If your small business is hurting and needs help, the free money starts flowing on June 15. And yes, it really is free - as in interest-free and with no SBA fees attached. Starting June 15, the U.S. Small Business Administration (SBA) will guarantee newly-authorized America's Recovery Capital (ARC) small business bridge loans created under the economic stimulus and recovery act.
ARC bridge loans are deferred-payment loans of up to $35,000 available to established, viable, for-profit small businesses that are suffering hardship right now and need short-term help to make principal and interest payments on existing debt. These loans are interest-free to the borrower (you), and 100 percent guaranteed by the SBA. Here's how it works:
In addition to the loans being zero interest and fully guaranteed by the government, you don't have to make any payments until a year after you receive the last of the funds, which will be disbursed within a period of up to six months. After the initial 12-month payment-free grace period, you'll have five years to pay it off. As with all SBA financing programs, the ARC loans will be made by commercial lenders, not SBA directly. Banks and other commercial lenders who make small business loans should have information on the program available soon (although most aren't even aware of it yet), and you can get updates at the SBA Recovery site as well.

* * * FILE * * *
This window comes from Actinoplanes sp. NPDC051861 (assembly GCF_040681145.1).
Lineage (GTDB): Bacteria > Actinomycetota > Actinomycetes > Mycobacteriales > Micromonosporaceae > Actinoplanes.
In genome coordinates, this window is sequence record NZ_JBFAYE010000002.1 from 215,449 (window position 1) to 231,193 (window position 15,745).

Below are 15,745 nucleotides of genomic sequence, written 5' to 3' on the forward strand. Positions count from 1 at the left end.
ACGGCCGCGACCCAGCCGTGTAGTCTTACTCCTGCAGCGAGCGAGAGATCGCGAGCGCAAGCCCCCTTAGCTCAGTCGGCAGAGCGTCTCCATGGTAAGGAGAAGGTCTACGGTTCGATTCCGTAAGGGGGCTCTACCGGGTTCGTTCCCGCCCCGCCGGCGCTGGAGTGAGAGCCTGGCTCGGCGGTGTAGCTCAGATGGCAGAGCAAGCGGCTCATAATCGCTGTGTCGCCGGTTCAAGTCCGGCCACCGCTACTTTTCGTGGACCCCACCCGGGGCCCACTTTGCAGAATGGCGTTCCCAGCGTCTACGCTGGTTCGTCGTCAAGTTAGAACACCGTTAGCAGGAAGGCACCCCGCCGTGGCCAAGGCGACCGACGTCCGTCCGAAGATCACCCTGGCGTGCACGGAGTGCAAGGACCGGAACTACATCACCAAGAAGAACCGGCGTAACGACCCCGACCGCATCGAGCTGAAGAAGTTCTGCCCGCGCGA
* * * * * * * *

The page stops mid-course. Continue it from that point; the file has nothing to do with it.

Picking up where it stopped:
Bridge loan funds to be used for payments of principal and interest on your existing business debt, which can include these things:
- Term loans, both secured or unsecured
- Revolving lines of credit
- Capital leases
- Credit card debt
- Notes payable to vendors, suppliers and utilities
The key here, is whether your business will be deemed "viable." It's not a big hurdle. Here's how the SBA defines viable for getting one of these loans:
"A viable small business is one that has been profitable in the past, but is just beginning to struggle with making loan payments, and can reasonably project that it can get back on track with the infusion of ARC loan funds and the benefit of deferred payments."
ARC loans will be available through SBA-approved lenders as long as the money holds out, or through September 30, 2010.